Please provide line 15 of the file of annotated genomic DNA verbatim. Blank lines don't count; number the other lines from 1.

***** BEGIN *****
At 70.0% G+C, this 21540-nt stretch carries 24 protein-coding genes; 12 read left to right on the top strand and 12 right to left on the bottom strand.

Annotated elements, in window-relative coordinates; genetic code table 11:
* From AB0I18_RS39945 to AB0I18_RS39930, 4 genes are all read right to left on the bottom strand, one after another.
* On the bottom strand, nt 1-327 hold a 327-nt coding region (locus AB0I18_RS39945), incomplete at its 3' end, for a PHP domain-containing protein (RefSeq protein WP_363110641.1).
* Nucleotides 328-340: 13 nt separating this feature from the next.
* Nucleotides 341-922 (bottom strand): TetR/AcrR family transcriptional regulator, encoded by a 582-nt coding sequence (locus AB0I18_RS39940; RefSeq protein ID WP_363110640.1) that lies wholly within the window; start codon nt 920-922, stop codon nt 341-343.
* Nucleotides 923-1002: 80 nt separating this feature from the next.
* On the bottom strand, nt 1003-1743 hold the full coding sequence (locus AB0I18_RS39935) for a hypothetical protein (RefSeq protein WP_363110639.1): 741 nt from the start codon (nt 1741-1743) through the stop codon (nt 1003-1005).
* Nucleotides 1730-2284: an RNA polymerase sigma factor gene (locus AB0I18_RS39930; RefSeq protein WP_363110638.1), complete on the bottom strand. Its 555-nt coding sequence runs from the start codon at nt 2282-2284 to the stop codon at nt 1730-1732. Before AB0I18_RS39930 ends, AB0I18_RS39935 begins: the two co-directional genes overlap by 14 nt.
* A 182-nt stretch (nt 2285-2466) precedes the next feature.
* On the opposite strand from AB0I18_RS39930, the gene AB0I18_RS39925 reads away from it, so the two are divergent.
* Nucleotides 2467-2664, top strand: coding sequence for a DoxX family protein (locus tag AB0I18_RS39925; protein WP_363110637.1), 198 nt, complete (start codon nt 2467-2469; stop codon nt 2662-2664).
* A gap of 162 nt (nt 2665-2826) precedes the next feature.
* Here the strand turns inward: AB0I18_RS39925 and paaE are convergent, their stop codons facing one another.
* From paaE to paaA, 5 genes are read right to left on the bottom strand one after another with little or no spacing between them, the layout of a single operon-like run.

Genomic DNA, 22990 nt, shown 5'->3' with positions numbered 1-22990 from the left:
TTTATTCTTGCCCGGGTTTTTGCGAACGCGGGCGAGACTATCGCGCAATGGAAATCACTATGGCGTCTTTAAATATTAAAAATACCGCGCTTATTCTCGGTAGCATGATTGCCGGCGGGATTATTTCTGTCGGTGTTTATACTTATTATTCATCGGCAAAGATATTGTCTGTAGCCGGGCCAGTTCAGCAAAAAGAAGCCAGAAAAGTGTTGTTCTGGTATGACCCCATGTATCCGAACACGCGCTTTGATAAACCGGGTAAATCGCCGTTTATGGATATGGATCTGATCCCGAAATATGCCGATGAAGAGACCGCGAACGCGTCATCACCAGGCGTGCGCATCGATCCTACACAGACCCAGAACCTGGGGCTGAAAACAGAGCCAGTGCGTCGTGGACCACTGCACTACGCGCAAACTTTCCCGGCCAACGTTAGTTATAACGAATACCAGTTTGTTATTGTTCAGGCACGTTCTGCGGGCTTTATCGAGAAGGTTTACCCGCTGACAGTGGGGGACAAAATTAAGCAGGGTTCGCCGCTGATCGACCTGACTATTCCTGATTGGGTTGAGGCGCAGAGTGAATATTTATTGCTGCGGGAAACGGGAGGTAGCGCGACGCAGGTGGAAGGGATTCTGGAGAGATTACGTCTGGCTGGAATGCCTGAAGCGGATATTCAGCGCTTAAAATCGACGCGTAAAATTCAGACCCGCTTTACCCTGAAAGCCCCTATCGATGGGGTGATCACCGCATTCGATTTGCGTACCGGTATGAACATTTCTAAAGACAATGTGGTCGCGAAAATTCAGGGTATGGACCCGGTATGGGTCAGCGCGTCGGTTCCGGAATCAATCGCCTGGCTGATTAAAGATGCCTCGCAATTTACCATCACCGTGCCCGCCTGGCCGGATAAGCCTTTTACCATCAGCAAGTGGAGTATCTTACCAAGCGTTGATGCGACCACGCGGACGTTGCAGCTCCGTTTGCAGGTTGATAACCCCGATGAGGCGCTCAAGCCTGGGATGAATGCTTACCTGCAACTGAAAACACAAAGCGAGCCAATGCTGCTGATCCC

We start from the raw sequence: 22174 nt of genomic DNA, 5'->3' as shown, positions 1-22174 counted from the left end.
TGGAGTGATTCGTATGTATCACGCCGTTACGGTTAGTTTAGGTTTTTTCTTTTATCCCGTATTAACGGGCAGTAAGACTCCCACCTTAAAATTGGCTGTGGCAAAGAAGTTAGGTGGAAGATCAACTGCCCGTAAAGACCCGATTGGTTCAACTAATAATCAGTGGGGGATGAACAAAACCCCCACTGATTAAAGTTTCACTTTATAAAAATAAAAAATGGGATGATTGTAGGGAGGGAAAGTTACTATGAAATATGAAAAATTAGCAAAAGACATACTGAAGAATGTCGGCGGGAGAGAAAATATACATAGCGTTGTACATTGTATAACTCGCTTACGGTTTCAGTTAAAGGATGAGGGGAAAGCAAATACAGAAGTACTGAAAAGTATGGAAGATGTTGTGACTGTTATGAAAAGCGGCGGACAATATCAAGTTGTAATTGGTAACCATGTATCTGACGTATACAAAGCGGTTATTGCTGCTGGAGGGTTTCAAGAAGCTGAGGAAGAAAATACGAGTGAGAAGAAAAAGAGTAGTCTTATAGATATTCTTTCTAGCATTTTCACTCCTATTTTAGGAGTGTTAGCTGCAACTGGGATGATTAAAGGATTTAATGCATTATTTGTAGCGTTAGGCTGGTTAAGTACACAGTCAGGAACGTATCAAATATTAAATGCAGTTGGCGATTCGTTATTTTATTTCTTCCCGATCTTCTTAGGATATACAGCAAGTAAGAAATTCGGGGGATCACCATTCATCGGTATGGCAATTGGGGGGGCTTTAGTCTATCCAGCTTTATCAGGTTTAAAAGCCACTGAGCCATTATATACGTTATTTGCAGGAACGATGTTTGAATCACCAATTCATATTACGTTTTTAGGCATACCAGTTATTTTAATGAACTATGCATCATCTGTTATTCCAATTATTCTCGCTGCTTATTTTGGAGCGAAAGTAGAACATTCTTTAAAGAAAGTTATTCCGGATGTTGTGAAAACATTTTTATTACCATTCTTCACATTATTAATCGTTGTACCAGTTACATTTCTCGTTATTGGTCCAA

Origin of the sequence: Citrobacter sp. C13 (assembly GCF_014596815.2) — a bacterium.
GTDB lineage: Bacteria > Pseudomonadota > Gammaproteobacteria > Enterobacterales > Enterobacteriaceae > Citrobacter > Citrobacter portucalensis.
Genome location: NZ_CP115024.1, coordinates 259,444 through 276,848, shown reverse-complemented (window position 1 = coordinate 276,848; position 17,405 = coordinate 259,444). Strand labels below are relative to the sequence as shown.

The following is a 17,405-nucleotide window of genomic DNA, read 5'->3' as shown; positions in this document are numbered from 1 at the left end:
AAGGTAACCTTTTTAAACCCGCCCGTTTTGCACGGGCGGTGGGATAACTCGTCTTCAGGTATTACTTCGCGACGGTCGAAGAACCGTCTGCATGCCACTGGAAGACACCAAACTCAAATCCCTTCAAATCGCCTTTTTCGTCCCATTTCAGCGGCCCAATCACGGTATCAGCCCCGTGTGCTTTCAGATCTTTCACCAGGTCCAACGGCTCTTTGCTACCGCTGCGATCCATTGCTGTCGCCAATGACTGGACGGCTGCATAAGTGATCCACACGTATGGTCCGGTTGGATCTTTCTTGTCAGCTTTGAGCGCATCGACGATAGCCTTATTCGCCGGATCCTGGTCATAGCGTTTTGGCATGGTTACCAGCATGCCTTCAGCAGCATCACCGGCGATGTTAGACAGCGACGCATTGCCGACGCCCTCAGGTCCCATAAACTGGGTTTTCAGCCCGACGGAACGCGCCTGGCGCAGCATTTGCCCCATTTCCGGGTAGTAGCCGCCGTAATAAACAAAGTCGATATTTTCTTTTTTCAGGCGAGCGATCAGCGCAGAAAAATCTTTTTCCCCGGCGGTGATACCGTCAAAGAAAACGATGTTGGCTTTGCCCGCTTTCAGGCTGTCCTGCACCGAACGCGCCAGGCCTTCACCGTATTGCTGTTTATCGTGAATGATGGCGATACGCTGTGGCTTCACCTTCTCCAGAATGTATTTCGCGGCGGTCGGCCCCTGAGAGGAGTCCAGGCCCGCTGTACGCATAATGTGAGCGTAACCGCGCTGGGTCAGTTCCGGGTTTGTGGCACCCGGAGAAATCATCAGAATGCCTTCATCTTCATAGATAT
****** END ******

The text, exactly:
* From paaE to paaA, 5 genes are read right to left on the bottom strand one after another with little or no spacing between them, the layout of a single operon-like run.